The 50th Law – Cole’s Top-Two Book Takeaways Series

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I’ve been reading a ton of good books lately, and to document this while also giving your brain some valuable tl;dr’s, I present my Top Two Book Takeaways series in which I will attempt to boil down the top two takeaways from the books I read.

I just read The 50th Law by Robert Greene (one of my favorite authors), who documents the meteoric rise of the famous rapper and business man 50 Cent, also known as Curtis Jackson. He’s a household name, and you’ve probably danced to his music or drank his Vitamin water while you were drunk or hungover. The fame and riches didn’t come without a price, which he paid in a dramatic way. With that, I present my top two takeaways of the book. Enjoy.

 

Bad Things Will Happen. Face, Embrace, Love them

Some people catch a common cold. Some people get laid off their job. Some people get cancer. Some people get shot by a gun 9 times, once in the head. Whatever it is, living through it is step one, but step two is turning it into extreme positive energy, which few do. First: accept, then embrace your condition; let yourself hit rock-bottom. From that place, you can only go up. Use it to propel yourself. Crawl out of the hole and start living like you’ve never lived before.

50 Cent was shot 9 times by an assassin days before the release his first album. Then, out of fear, the record label he was with dropped him because of the incident. With no record deal and lots of bullet wounds to recover from, you’d expect him to be broken, despite surviving. Quite the opposite. He led himself to believe he was now truly poised for his meteoric rise. He accepted that this was an opportunity; a sign that he could overcome anything, and yet at the same time had nothing to lose. He stayed out of the limelight for safety and quietly began to learn the music business inside out, working for the record label, learning on their dime. He hired a ‘gang’ of folks to promote his new street-distributed label on the streets. He worked tirelessly; he had nothing to lose except for the passing days of his life. All that mattered now was power, and making the most of it. He knew that signing with another big label would sap his power and wouldn’t give him the true creative space that spoke to his dark, gangster story. When he learned all the tricks of the trade and his music shattered the norm, he was then picked up by Eminem, and he rose to power.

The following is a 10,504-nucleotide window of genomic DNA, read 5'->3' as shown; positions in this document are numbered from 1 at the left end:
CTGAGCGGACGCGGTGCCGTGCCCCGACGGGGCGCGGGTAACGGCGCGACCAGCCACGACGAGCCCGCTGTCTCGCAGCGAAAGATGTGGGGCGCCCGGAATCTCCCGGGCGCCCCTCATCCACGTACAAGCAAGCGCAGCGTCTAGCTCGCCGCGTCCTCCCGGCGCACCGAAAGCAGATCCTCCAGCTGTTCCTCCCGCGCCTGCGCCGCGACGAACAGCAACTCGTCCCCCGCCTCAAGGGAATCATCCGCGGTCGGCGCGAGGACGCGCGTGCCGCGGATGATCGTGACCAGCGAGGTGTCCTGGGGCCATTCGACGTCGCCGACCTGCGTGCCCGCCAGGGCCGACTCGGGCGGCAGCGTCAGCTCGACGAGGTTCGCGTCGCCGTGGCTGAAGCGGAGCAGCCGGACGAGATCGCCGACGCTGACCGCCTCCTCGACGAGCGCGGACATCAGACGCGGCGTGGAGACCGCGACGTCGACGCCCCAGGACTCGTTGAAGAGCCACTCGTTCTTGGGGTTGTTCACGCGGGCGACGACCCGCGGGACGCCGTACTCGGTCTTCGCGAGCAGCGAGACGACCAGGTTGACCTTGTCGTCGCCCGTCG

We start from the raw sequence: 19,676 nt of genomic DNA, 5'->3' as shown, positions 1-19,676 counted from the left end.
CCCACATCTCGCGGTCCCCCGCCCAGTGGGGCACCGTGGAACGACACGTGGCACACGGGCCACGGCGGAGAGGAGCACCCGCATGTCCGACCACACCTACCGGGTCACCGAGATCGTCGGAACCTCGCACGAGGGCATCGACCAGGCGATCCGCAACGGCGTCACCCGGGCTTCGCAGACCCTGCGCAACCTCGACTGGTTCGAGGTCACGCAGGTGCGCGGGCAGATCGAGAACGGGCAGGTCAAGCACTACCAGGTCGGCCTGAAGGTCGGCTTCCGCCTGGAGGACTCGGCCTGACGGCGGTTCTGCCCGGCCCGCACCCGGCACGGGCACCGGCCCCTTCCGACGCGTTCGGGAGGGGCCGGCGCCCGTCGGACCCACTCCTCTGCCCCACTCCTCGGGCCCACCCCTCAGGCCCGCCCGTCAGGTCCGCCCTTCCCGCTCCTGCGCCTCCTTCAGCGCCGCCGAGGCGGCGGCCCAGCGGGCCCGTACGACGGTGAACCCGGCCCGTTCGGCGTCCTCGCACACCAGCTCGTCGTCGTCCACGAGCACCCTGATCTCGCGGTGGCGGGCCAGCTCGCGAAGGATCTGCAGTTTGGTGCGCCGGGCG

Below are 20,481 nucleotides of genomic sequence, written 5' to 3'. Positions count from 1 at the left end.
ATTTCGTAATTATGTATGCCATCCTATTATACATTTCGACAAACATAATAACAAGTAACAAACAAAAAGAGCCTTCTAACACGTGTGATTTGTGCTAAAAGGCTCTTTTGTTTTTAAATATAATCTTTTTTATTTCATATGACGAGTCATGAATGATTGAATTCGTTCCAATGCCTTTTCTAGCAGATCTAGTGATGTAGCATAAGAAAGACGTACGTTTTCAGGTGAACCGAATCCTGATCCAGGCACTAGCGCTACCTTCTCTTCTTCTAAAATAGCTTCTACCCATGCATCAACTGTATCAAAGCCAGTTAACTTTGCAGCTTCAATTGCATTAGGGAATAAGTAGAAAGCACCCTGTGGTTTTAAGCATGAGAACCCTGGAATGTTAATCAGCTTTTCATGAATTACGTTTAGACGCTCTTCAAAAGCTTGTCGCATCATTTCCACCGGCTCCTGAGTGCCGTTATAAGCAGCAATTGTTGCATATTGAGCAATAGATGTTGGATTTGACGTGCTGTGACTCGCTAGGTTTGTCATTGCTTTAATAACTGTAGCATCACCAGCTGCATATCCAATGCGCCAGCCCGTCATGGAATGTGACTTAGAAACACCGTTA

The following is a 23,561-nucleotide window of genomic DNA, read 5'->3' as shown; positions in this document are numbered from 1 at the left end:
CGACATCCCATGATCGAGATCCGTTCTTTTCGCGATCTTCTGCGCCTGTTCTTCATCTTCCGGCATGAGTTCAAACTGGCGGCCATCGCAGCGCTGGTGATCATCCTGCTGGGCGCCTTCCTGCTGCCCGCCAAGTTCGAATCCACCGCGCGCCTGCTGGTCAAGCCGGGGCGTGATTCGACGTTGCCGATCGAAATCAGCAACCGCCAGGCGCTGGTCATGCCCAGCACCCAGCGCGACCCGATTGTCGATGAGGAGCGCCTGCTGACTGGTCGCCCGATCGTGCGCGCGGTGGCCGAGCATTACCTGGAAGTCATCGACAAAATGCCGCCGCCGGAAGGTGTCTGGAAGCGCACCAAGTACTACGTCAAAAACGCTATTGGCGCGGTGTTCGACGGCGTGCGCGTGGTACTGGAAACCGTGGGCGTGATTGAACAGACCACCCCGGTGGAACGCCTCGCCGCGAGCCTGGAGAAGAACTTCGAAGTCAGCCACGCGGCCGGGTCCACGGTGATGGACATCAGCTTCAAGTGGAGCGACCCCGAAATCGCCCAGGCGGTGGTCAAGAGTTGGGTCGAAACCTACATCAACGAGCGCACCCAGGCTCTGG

If it weren’t for facing, embracing and loving the reality of his huge setback, he would have withered. The next time something bad happens to you, make the most of it. See it as an opportunity so you can use it as a slingshot to propel you forward. 50 argues that worse it is, the better it can propel you.

 

The Road is Boring. Teach Yourself to Love It

50 Cent wasn’t successful overnight. He had many setbacks, one of which you learned of above. He started out in life as a hustler on the streets, selling drugs because that’s all he knew. He then turned to music to get himself into a safer, more rewarding career, and then became a business man, aligning with brands such as Vitamin water. All of this took time and patience, not luck. A true hustler lets herself slow down and listen to the reality of becoming great. 50 became a good listener and realized that when he was paying his dues, whether it was apprenticing for a hustler on the streets or working late hours reviewing record deals at the very record label who dropped him, he was learning the business. While these hours didn’t pay him very well in money, they paid him dividends in skills, which he could then use to build his own empire.

When you’re choosing your next job or project, don’t look for short term gains or get-rich quick schemes. You’ll only shoot yourself in the foot. The bills will get paid, however if you want true freedom, you must choose on the basis of skills and people who can get you ahead in a leveraged way, so you can build your own empire. Build a strong foundation, so that when an earthquake comes, the scaffolding you’ve built will hold strong, while others’ fall. It won’t come quickly, and that’s why most fail; we live in a world of distractions and quick-fixes. We’re eluded. The ultimate successful man or woman understands this and teaches their mind patience and the exponential benefits that come with delayed gratification.

 

Did you like these top two takeaways? Have you used them already or do you plan to? Let me know what you think in the comments.